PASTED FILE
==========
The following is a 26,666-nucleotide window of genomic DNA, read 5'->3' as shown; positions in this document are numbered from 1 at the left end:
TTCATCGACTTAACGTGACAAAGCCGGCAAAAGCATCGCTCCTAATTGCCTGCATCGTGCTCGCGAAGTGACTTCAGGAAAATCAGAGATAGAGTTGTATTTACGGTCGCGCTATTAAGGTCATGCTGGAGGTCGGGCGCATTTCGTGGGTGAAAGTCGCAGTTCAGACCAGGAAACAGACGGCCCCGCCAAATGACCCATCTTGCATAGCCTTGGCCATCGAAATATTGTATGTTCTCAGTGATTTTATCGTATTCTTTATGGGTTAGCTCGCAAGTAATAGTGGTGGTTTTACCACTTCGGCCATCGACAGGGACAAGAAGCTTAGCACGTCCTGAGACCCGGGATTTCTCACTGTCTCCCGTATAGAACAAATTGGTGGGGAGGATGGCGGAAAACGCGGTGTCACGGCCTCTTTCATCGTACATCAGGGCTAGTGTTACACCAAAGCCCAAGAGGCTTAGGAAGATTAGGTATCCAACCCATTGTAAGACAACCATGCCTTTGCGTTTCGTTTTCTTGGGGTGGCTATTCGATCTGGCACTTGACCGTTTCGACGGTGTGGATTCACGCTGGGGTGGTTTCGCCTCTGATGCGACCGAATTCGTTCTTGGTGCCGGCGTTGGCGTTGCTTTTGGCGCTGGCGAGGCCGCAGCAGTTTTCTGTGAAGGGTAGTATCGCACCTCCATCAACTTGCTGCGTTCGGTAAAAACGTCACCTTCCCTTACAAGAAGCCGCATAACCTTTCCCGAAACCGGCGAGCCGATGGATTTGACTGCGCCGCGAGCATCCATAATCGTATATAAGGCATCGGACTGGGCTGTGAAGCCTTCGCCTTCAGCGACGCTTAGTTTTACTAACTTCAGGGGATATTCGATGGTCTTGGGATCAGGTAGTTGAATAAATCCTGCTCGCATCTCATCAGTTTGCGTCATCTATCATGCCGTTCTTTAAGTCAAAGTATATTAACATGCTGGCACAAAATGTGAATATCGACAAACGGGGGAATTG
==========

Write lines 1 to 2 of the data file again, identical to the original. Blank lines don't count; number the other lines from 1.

The following is a 26,666-nucleotide window of genomic DNA, read 5'->3' as shown; positions in this document are numbered from 1 at the left end:
TTCATCGACTTAACGTGACAAAGCCGGCAAAAGCATCGCTCCTAATTGCCTGCATCGTGCTCGCGAAGTGACTTCAGGAAAATCAGAGATAGAGTTGTATTTACGGTCGCGCTATTAAGGTCATGCTGGAGGTCGGGCGCATTTCGTGGGTGAAAGTCGCAGTTCAGACCAGGAAACAGACGGCCCCGCCAAATGACCCATCTTGCATAGCCTTGGCCATCGAAATATTGTATGTTCTCAGTGATTTTATCGTATTCTTTATGGGTTAGCTCGCAAGTAATAGTGGTGGTTTTACCACTTCGGCCATCGACAGGGACAAGAAGCTTAGCACGTCCTGAGACCCGGGATTTCTCACTGTCTCCCGTATAGAACAAATTGGTGGGGAGGATGGCGGAAAACGCGGTGTCACGGCCTCTTTCATCGTACATCAGGGCTAGTGTTACACCAAAGCCCAAGAGGCTTAGGAAGATTAGGTATCCAACCCATTGTAAGACAACCATGCCTTTGCGTTTCGTTTTCTTGGGGTGGCTATTCGATCTGGCACTTGACCGTTTCGACGGTGTGGATTCACGCTGGGGTGGTTTCGCCTCTGATGCGACCGAATTCGTTCTTGGTGCCGGCGTTGGCGTTGCTTTTGGCGCTGGCGAGGCCGCAGCAGTTTTCTGTGAAGGGTAGTATCGCACCTCCATCAACTTGCTGCGTTCGGTAAAAACGTCACCTTCCCTTACAAGAAGCCGCATAACCTTTCCCGAAACCGGCGAGCCGATGGATTTGACTGCGCCGCGAGCATCCATAATCGTATATAAGGCATCGGACTGGGCTGTGAAGCCTTCGCCTTCAGCGACGCTTAGTTTTACTAACTTCAGGGGATATTCGATGGTCTTGGGATCAGGTAGTTGAATAAATCCTGCTCGCATCTCATCAGTTTGCGTCATCTATCATGCCGTTCTTTAAGTCAAAGTATATTAACATGCTGGCACAAAATGTGAATATCGACAAACGGGGGAATTG